The days when chips were solely used to allow a computer to calculate, are gone. Today, they are also being used as a breeding ground for biological cells. They are kept alive in liquid compartments. High-resolution microscopes monitor everything that happens there. The ultimate objective is to simulate the human body, in order to test medicine or to determine the reaction to poisonous substances.
All of this is still science fiction. Even imitating organs on a chip is still in the future, says Jos Kleinjans, professor of Environmental Health Science. “At the moment European consortiums of businesses and universities are carrying out experiments using traditional petri dishes with various organ cells that interact with each other through small tubes. In doing so they are trying to imitate a biological system that approximates a fully functional human being.”
Such an imitation is of course limited, says Kleinjans. “Complicated matters such as hormone regulation are still beyond us. Nevertheless, I am optimistic about the European experiments. They provide hope for my field of toxicology. It would enable us – better than we can do now – to determine which substances cause damage in which organs. Parallel to this development, there are various programmes working on embryonic stem cells. These cells are well suited for this purpose, because they can grow into every type of cell and therefore also into every organ cell.”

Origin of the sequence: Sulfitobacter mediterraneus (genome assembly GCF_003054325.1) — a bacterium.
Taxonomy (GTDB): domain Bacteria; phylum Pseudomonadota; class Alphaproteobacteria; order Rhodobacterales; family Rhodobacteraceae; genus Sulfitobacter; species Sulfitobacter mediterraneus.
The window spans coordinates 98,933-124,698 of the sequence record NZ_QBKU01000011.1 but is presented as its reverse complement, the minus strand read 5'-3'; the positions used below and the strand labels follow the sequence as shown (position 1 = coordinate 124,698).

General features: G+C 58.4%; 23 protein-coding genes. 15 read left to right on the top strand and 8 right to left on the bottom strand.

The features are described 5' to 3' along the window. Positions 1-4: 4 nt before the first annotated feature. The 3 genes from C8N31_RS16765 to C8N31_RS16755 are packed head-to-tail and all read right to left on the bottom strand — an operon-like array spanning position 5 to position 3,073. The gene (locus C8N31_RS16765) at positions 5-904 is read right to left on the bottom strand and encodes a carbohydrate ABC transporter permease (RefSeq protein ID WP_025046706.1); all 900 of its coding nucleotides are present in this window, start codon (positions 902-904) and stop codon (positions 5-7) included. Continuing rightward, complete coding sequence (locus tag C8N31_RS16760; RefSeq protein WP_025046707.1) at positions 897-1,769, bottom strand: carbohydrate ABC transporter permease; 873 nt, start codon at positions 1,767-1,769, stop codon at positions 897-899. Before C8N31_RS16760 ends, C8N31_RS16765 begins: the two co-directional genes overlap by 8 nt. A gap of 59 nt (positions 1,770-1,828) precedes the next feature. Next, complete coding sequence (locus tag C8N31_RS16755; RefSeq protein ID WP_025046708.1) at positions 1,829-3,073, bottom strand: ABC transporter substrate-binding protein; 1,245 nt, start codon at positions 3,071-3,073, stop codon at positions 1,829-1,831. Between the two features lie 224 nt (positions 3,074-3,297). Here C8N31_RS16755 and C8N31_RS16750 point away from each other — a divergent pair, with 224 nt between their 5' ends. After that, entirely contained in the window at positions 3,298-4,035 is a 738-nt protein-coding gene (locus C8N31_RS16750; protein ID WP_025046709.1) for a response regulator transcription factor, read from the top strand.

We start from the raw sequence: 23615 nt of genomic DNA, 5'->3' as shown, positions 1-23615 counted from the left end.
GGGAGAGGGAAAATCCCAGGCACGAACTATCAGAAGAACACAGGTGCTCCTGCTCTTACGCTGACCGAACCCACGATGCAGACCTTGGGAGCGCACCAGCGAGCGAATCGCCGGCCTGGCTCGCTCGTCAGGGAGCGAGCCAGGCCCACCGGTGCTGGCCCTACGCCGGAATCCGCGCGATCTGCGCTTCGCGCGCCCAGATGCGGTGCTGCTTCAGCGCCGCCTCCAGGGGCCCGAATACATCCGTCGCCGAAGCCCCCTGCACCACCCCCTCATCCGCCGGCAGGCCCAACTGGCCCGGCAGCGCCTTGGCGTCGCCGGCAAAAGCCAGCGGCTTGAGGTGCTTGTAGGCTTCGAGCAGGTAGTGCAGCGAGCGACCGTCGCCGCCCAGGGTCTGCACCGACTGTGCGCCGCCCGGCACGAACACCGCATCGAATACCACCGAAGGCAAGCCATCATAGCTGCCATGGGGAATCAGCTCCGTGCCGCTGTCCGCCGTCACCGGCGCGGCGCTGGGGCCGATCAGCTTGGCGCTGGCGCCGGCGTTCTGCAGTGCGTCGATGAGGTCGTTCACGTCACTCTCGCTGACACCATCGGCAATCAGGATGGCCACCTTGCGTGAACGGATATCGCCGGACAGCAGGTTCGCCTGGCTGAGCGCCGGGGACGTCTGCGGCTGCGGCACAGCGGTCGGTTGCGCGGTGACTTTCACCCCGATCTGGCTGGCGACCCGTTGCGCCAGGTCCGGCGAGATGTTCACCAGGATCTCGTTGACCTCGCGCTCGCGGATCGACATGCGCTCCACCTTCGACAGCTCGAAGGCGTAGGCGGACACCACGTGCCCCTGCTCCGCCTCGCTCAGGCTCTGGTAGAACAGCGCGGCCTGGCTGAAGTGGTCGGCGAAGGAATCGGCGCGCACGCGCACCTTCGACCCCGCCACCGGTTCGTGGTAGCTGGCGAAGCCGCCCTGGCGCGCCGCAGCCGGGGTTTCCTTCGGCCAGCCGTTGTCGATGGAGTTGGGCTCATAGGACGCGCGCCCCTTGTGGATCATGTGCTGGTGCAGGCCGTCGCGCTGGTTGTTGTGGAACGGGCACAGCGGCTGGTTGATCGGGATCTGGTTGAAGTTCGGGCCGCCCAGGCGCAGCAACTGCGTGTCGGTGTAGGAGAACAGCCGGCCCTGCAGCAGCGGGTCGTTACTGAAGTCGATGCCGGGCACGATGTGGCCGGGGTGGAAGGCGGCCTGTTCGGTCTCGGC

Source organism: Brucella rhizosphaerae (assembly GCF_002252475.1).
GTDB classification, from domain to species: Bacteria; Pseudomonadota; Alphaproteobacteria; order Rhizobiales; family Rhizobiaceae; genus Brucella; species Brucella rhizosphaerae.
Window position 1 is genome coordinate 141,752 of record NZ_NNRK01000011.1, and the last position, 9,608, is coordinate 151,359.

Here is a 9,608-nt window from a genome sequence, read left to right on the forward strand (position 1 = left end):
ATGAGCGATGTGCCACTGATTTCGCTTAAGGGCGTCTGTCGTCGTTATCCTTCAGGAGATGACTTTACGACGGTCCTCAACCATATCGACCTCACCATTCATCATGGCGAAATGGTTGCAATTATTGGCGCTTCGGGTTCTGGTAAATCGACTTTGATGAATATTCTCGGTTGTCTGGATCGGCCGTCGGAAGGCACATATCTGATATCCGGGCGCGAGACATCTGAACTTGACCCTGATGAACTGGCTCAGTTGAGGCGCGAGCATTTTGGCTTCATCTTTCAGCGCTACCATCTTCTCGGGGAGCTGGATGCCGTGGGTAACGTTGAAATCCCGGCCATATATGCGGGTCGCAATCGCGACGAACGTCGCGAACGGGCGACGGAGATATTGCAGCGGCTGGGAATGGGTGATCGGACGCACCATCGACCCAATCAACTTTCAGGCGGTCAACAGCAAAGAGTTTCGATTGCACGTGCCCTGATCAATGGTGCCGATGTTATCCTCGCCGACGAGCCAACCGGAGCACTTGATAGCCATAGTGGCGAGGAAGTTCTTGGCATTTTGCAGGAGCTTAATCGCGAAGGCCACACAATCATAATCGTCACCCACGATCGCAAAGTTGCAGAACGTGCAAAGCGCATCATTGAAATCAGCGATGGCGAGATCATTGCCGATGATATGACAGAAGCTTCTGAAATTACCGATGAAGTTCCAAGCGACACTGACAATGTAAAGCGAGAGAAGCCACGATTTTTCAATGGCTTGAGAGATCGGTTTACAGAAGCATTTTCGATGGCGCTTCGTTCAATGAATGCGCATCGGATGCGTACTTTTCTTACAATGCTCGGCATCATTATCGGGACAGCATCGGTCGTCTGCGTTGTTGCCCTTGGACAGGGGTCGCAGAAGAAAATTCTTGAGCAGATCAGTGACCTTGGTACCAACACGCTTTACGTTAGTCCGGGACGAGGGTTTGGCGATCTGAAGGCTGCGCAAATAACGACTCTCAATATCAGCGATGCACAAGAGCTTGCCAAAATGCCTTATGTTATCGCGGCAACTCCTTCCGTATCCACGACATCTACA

For the time being, most research is done in petri dishes with a single type of organ cell. Kleinjans and his group work together with the university hospital’s department of surgery. “We regularly receive patients’ living cells from the surgeons, cancer cells but also healthy tissue. We grow, for example, liver cells and see how they react to certain substances.”
The simulations may not be perfect, but they predict more accurately what happens in a human being than in animal models, says Kleinjans. “I know of animal tests in which rats were injected with a carcinogenic substance for two years, while the predictive value amounts to no more than 60 per cent. Our cell models reach 85 per cent.”